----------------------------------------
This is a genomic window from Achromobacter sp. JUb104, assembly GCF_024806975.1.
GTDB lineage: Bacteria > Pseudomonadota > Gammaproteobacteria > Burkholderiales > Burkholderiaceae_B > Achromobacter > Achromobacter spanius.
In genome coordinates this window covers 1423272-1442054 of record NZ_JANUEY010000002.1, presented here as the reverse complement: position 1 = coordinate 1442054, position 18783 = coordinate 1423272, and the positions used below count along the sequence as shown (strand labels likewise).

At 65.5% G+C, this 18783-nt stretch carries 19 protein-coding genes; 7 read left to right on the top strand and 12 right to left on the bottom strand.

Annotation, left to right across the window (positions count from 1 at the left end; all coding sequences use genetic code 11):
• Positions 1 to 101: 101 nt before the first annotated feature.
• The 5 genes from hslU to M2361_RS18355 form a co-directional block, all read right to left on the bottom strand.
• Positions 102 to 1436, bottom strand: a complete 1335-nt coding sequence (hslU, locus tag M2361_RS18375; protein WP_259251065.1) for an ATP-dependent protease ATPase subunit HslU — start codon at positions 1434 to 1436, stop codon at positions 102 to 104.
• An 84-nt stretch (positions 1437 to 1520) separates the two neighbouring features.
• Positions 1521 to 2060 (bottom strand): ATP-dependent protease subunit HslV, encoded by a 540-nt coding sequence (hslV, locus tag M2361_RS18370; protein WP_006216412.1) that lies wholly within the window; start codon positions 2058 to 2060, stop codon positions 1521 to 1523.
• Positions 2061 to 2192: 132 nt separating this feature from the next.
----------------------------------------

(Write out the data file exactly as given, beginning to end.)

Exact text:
This is a genomic window from Achromobacter sp. JUb104, assembly GCF_024806975.1.
GTDB lineage: Bacteria > Pseudomonadota > Gammaproteobacteria > Burkholderiales > Burkholderiaceae_B > Achromobacter > Achromobacter spanius.
In genome coordinates this window covers 1423272-1442054 of record NZ_JANUEY010000002.1, presented here as the reverse complement: position 1 = coordinate 1442054, position 18783 = coordinate 1423272, and the positions used below count along the sequence as shown (strand labels likewise).

At 65.5% G+C, this 18783-nt stretch carries 19 protein-coding genes; 7 read left to right on the top strand and 12 right to left on the bottom strand.

Annotation, left to right across the window (positions count from 1 at the left end; all coding sequences use genetic code 11):
• Positions 1 to 101: 101 nt before the first annotated feature.
• The 5 genes from hslU to M2361_RS18355 form a co-directional block, all read right to left on the bottom strand.
• Positions 102 to 1436, bottom strand: a complete 1335-nt coding sequence (hslU, locus tag M2361_RS18375; protein WP_259251065.1) for an ATP-dependent protease ATPase subunit HslU — start codon at positions 1434 to 1436, stop codon at positions 102 to 104.
• An 84-nt stretch (positions 1437 to 1520) separates the two neighbouring features.
• Positions 1521 to 2060 (bottom strand): ATP-dependent protease subunit HslV, encoded by a 540-nt coding sequence (hslV, locus tag M2361_RS18370; protein WP_006216412.1) that lies wholly within the window; start codon positions 2058 to 2060, stop codon positions 1521 to 1523.
• Positions 2061 to 2192: 132 nt separating this feature from the next.